Real-estate investor Centerbridge is combining the second- and third-largest marina owners to create a $2.5 billion company.
The second-largest owner of U.S. marinas is acquiring the third-largest owner, creating a new powerhouse in this niche real-estate business as boat sales surge during the pandemic.
Centerbridge Partners LP said it is paying about $400 million for Westrec Marinas, which the investment firm will absorb into its own Suntex Marinas. That will create a combined company with more than 50 marinas that is valued at $2.5 billion, making it the second-highest-valued U.S. marina owner after Safe Harbor Marinas.
Investor interest in the waterside properties started growing in 2019 when marinas gained more favorable tax treatment. Marinas got another boost with the rise in boat sales, which soared during the pandemic with more companies moving to coastal states with warmer climates. Boating also became more popular as a relatively safe way to socialize outdoors, along with camping and hiking.
“People who were [boating] some of the time are doing it more, and others are doing it for the first time,” said Billy Rahm, Centerbridge senior managing director.
Annual U.S. sales of boats, marine products and services totaled $49.3 billion in 2020, up 14% from 2019, according to the National Marine Manufacturers Association. Powerboat sales in 2021 were expected to surpass 300,000 for a second year in a row after hitting a record in 2020, the association said.
Analysts say the marina business resembles the manufactured-housing and recreational-vehicle industries before institutional investors discovered them and drove prices much higher.
Many institutional investors have viewed marinas as a terrible industry “because they own boats and have realized how much money they’ve sunk into them,” said Josh Dennerlein, an analyst with Bank of America who tracks the industry.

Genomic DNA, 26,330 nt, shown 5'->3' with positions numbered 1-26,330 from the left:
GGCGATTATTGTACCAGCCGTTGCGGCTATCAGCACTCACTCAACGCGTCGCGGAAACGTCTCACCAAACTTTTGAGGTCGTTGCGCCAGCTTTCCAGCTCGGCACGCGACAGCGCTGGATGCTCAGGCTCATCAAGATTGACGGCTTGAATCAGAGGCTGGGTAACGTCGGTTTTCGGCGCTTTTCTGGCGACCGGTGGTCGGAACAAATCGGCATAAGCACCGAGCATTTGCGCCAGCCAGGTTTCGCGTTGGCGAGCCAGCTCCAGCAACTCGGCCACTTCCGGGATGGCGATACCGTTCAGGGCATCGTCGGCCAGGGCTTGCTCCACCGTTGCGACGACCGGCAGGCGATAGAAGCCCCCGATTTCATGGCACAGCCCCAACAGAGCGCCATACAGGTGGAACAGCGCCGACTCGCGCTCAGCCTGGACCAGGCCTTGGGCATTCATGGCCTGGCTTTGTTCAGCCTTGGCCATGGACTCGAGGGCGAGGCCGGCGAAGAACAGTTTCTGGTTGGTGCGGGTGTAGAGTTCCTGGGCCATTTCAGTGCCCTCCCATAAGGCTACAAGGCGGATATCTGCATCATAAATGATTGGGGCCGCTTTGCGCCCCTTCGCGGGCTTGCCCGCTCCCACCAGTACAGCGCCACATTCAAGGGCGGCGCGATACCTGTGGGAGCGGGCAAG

Yet, he added, they should have thought about the flip side and “that someone was making a lot of money to store their boats and maintain them.”
Some big investors became more intrigued with the prospect of owning marinas after the Internal Revenue Service ruled that fees paid for boat slips and boat storage counted as real-estate rents. That gave real-estate investment trusts that owned marinas the same tax benefits as those given to REITs that owned other commercial property.
The aging baby-boomer generation was stoking marina demand, even before the pandemic. More retirees have been spending their leisure time and savings on boating.
New marina construction, meanwhile, has been virtually nonexistent and barriers to new entrants are steep. There are few remaining development sites in sheltered harbors. New marinas would also have to overcome tough environmental regulations and possible community opposition.
“You don’t necessarily want a boat marina next to your beautiful $10 million waterfront home,” Mr. Dennerlein said.
Still, the marina business has its risks. Continued inflation would increase the cost of paying dockhands, boat-maintenance crews and other workers. An economic downturn would likely convince many would-be customers to avoid the cost of storage by keeping their boats in their driveways.
Most of all, analysts said, climate change raises the possibility of more hurricanes and rising sea levels that could upend the boating business. Mr. Rahm said Centerbridge has taken steps to mitigate climate change risks, such as investing in boat-storage locations at higher elevations.
New York-based Centerbridge estimates that there are about 11,000 marinas in the U.S. but most are individually-owned businesses. The industry is ripe for consolidation, Mr. Rahm suggested, because the minor marinas can’t match the investments larger companies like Suntex are making in technology and marketing.
Merger-and-acquisition activity in this specialized sector has picked up during the Covid-19 era and after the tax change. Real-estate investor Sun Communities Inc. acquired the largest operator, Safe Harbor Marinas, in 2020. Centerbridge became Suntex’s largest shareholder last year.
Mr. Rahm said his firm is eyeing other acquisitions as it builds a marina company that it is considering taking public later this year.
Suntex also has been investing in ways to expand marina revenue beyond docking, storage, maintenance, and food-and-beverage services. Many of the company’s marinas offer boat clubs and rentals that make tidy profits while giving non-boat owners a taste of ocean spray, fishing and water sports.
“If they really like it, they end up buying a boat,” Mr. Rahm said. “When they do, they’re highly likely going to keep their boat at a Suntex marina.”